A classic Maine nor’easter is blowing outside my window and the snow is falling so rapidly that it’s hard to see across the blueberry field. It’s March 1, and until now the winter has been so mild that it seemed the days would continue to roll calmly onwards into April. The crocus are up, the pussy willows are in bloom, and the robins are back. But March has a trick or two up its sleeve, and today we are rudely dumped back into the depths of winter.
Mildness seems to be the norm this winter. After a freak early snow at the end of October, and another prior to Thanksgiving, the ground has been nearly bare. It even seemed as though my inner world was paralleling the outer, for I’ve been blessed with a spell of inner mildness and harmony. Need I say that this is not usually the case?
The unusual weather, both exterior and interior, has led me to reflect on the nature of mildness and its causes. Most of us, myself included, are frequently tossed and buffeted by inner storms of all kinds. Today we say we are working through “issues”. These can be large or small, and can blow over in a few minutes or hours, or they can last for years.
The early desert fathers and mothers thought that many of these inner storms are caused by the ‘passions’, or negative habits. They realized that these passions generated various negative thoughts, which in turn fed the passions, and made them grow even stronger. Evagrius, one of the desert fathers, codified them into the eight negative thoughts (which later were condensed into the seven deadlysins): gluttony, lust, avarice, sadness, anger, accedia or listlessness, vainglory, and pride. Each of these thoughts, or passions, can throw us into an inner turmoil and away from the peacefulness needed to hear the voice of God speaking deep in our hearts. Paying attention to our inner world and combating these passions helps lead us forward in our life’s journey toward God.
This is an abbreviated version of a very complex ancient understanding of the human psyche, but it helps me understand mildness. According to one recent commentator on Evagrius, mildness is “that virtue of the mighty”. But what can this mean? We have often been told about Jesus ‘meek and mild’. How is it possible to be mighty and mild at the same time?
Remember that the word ‘virtue’ means strength. A virtue is a strength, a positive habit of a person that over time has built up a spiritual muscle. Faith, for instance, while it is also a gift, is also a virtue. We don’t merely receive it passively, we need to work at it. When it gets challenged, as inevitably happens in today’s world, we need to ponder the challenge, and find a response within ourselves, within the teachings of our faith, and most of all, we need to pray about it and ask God’s help. All of this is in contrast to merely allowing ourselves to be swept away by the tide of doubt, skepticism, or despair. As these challenges occur over time, and as we struggle with them, we build up the muscle (or the virtue) of faith.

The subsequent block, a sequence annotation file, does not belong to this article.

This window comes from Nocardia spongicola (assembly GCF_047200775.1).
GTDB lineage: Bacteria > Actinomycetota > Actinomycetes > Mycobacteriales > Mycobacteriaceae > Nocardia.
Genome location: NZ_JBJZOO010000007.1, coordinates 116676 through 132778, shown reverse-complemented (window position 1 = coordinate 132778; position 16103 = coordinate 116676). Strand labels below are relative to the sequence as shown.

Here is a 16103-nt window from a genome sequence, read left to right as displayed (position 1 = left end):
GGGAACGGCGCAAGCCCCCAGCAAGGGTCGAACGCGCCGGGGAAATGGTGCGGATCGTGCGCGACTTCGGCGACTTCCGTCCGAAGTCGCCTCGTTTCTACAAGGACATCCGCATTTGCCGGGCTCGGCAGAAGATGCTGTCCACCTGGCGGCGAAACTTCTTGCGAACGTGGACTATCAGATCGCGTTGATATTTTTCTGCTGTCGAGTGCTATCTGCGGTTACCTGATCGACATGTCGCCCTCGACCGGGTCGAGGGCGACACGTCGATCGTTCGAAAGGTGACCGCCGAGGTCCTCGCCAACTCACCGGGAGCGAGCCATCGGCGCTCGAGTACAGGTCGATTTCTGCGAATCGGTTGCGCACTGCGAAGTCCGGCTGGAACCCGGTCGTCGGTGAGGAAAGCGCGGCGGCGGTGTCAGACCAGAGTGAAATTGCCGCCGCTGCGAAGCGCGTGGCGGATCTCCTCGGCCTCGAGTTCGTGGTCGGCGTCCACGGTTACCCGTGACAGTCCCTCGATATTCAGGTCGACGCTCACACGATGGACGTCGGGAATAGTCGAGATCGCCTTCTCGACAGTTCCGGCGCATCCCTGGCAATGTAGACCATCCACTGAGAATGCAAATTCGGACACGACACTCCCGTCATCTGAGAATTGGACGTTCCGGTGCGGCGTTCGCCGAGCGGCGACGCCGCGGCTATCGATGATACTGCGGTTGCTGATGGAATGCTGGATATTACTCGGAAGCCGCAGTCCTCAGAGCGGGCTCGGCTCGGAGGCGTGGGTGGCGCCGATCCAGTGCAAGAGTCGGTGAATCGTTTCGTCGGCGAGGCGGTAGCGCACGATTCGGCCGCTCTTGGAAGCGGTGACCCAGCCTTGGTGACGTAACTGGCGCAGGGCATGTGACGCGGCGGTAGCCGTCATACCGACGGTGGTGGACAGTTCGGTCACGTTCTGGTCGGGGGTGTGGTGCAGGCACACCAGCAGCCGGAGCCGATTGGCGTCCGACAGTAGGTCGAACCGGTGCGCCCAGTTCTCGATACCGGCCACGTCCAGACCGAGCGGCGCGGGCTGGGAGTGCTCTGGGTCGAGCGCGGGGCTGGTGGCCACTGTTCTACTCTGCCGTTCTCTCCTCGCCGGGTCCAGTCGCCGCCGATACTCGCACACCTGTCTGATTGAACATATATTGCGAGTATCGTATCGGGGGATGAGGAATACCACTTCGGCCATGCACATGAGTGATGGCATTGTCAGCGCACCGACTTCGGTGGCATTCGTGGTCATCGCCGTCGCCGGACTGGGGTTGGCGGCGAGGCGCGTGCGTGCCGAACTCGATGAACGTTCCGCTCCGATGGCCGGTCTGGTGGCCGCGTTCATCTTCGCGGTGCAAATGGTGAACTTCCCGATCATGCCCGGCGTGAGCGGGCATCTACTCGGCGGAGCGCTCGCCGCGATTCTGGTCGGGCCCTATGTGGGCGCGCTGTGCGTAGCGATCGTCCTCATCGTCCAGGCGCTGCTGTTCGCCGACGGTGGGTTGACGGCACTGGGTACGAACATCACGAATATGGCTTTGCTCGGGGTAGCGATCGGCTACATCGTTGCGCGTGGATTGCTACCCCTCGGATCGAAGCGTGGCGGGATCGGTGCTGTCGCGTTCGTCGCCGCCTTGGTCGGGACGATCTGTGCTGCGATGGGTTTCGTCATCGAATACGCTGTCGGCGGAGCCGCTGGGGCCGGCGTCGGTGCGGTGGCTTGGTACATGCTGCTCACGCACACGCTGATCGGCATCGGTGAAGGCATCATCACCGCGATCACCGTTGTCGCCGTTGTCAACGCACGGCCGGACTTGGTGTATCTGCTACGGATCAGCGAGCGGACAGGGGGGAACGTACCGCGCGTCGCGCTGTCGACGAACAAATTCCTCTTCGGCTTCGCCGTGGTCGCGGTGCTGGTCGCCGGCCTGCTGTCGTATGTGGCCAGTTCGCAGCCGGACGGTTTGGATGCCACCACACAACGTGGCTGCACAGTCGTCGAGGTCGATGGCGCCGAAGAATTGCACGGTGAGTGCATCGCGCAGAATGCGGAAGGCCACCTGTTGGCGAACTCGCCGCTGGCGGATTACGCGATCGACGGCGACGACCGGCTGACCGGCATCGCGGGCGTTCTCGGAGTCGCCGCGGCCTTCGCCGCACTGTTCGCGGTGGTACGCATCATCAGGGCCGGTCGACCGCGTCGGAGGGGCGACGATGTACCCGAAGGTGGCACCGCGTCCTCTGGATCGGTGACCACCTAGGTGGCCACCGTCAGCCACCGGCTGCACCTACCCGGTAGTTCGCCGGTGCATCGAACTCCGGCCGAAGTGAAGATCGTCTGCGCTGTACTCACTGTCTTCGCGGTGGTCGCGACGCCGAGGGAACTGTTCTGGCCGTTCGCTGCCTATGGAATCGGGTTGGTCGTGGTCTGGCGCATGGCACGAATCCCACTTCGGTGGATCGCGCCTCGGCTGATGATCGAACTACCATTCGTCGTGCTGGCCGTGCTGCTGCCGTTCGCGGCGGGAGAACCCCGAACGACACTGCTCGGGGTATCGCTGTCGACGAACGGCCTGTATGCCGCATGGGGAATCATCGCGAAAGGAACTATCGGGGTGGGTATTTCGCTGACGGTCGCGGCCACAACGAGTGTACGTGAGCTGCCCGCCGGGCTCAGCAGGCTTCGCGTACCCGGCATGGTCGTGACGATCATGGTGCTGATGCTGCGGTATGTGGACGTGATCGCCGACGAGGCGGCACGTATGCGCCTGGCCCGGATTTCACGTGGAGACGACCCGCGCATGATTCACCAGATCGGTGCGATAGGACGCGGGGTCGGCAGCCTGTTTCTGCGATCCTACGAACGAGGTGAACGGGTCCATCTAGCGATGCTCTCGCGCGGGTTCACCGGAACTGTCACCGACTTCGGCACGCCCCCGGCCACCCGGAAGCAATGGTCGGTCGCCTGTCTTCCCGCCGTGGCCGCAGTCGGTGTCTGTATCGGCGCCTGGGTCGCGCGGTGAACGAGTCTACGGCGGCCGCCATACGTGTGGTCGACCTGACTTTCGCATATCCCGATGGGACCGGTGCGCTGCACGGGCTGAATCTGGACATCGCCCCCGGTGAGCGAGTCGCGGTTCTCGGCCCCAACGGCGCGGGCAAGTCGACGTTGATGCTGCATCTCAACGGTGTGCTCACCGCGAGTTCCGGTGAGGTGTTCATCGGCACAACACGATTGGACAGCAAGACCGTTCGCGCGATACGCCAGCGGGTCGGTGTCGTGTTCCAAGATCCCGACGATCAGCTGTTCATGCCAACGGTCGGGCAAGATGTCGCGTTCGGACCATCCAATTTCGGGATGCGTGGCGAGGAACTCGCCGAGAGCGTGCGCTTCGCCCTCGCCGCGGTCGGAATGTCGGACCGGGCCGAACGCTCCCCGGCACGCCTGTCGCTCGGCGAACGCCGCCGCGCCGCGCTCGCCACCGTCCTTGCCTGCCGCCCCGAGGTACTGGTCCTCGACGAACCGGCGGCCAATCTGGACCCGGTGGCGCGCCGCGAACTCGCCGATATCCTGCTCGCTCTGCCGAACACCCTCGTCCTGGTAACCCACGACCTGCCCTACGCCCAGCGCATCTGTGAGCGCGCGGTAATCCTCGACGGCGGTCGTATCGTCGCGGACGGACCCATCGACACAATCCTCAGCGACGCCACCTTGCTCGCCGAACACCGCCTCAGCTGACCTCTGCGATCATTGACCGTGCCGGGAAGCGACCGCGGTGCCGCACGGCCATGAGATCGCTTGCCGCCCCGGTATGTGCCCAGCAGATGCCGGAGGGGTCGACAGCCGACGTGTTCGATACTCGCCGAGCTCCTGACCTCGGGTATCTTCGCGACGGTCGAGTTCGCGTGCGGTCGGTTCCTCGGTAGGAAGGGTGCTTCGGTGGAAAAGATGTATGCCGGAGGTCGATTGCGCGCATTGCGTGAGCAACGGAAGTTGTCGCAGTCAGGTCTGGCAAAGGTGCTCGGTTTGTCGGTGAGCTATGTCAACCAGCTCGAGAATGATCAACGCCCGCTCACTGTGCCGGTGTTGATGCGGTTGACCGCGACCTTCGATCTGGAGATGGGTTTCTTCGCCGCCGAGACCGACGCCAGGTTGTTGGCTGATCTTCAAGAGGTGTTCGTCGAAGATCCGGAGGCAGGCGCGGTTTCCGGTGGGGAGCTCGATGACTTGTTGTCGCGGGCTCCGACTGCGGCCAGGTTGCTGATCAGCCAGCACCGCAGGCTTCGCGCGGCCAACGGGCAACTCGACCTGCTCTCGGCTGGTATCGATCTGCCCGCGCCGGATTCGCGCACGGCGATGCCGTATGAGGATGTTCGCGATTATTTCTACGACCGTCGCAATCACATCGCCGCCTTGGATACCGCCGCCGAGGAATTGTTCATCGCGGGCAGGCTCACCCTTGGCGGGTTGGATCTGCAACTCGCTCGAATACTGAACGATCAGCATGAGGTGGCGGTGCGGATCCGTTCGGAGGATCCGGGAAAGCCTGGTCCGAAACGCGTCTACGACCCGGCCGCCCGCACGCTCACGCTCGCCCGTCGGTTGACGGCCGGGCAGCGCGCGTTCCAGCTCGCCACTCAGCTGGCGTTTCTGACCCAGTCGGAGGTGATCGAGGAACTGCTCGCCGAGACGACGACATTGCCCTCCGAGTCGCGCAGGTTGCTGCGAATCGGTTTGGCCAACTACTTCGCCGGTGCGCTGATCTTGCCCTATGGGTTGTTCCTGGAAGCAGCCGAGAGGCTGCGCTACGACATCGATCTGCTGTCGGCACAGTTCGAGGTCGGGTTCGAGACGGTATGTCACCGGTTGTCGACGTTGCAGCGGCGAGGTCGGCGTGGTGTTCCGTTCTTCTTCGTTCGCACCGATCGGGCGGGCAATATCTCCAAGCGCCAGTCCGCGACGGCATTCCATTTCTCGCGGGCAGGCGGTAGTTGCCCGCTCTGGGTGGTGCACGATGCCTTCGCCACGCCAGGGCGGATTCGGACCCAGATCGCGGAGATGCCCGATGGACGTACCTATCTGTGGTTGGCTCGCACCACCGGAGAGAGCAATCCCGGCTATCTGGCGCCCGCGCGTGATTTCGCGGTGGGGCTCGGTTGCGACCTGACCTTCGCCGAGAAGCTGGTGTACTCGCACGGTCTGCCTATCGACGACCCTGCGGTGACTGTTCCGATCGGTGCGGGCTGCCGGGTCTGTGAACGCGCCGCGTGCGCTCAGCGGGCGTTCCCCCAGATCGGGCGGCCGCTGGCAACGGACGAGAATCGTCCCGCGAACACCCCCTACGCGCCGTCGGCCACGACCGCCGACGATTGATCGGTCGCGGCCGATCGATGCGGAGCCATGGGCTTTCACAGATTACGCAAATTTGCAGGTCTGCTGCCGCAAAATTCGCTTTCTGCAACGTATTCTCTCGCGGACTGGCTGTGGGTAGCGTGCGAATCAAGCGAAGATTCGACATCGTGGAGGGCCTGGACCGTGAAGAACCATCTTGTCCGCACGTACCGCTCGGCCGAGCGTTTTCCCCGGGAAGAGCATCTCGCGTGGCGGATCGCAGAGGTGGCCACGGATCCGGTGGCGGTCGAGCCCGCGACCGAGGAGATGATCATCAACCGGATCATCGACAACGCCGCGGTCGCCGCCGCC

It is no different with mildness, which is opposed to the quick and easy reaction of anger. Not that anger is evil in itself – it’s not. Evagrius tells us that anger is given us by God to help us contend with all the other negative patterns and thoughts that bubble up within us, and to combat the real injustices of the world. Positively used, anger is a real virtue.
But all too often anger is not a virtue. All too often it is an insidious evil, raging and tearing at us from within. Its causes are legion – things without and things within. Unchecked anger can be horribly destructive. Most of all, it destroys our inner peacefulness. Any of the passions will destroy peace, but one of the worst is anger.
“Prayer is an offspring of meekness and angerlessness,” says Evagrius. He is speaking here about what he calls ‘pure prayer,’ that prayer in which we are simply at peace before the Lord, and able to receive whatever God has to give us. Of course, we can pray at any time, and when we are in the midst of struggling with anger or any of the passions – or when we are grieving, or hurting, or frightened; or when asking for something, or interceding for someone – all of these are prayer as well, and very good prayer too. But it can be hard to hear the Lord, or to receive what God has to give us, when we are filled with emotions or needs or requests, or even just filled with our own endless interior chatter. Pure prayer, contemplative prayer, that offspring of meekness and angerlessness, is what we need to open ourselves to and allow ourselves to receive. We do so by building up our spiritual muscles so as to move away from anger and all the other passions. We do so by practicing virtue, and becoming mighty. We do so out of the strength that allows us to respond to others (and ourselves) with mildness, with peacefulness, and with kindness and compassion.
“O Lord, I love the house where you dwell, the placewhere your glory abides.” So sings the psalmist, and so do we, as we long to enter into the peaceful presence of God. Moving away from anger and from all the other passions, practicing kindness, thoughtfulness and mildness – all these strengths open us up to awareness of God’s presence. Like the weather, the events of life are changeable, various, and unpredictable. Often our emotions follow suit. In the midst of Lent, we are reminded that to be meek and mild like Jesus entails not weakness but the mighty strength that comes from God.